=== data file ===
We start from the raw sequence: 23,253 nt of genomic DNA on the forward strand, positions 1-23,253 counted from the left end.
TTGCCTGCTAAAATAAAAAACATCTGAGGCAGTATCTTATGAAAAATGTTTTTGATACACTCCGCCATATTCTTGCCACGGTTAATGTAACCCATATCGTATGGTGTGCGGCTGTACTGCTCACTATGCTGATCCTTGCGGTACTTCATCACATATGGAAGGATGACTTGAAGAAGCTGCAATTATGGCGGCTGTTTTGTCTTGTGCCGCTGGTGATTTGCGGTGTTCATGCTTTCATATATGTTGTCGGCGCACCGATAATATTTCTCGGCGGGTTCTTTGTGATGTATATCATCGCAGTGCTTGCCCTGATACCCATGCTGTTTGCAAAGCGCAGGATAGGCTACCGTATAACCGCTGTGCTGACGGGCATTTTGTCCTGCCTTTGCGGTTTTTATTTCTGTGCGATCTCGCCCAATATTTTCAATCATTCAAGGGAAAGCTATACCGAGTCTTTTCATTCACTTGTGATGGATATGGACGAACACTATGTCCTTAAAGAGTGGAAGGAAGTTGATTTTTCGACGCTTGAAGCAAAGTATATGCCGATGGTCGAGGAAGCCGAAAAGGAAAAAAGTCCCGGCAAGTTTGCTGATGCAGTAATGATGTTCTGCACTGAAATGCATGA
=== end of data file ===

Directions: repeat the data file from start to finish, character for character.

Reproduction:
We start from the raw sequence: 23,253 nt of genomic DNA on the forward strand, positions 1-23,253 counted from the left end.
TTGCCTGCTAAAATAAAAAACATCTGAGGCAGTATCTTATGAAAAATGTTTTTGATACACTCCGCCATATTCTTGCCACGGTTAATGTAACCCATATCGTATGGTGTGCGGCTGTACTGCTCACTATGCTGATCCTTGCGGTACTTCATCACATATGGAAGGATGACTTGAAGAAGCTGCAATTATGGCGGCTGTTTTGTCTTGTGCCGCTGGTGATTTGCGGTGTTCATGCTTTCATATATGTTGTCGGCGCACCGATAATATTTCTCGGCGGGTTCTTTGTGATGTATATCATCGCAGTGCTTGCCCTGATACCCATGCTGTTTGCAAAGCGCAGGATAGGCTACCGTATAACCGCTGTGCTGACGGGCATTTTGTCCTGCCTTTGCGGTTTTTATTTCTGTGCGATCTCGCCCAATATTTTCAATCATTCAAGGGAAAGCTATACCGAGTCTTTTCATTCACTTGTGATGGATATGGACGAACACTATGTCCTTAAAGAGTGGAAGGAAGTTGATTTTTCGACGCTTGAAGCAAAGTATATGCCGATGGTCGAGGAAGCCGAAAAGGAAAAAAGTCCCGGCAAGTTTGCTGATGCAGTAATGATGTTCTGCACTGAAATGCATGA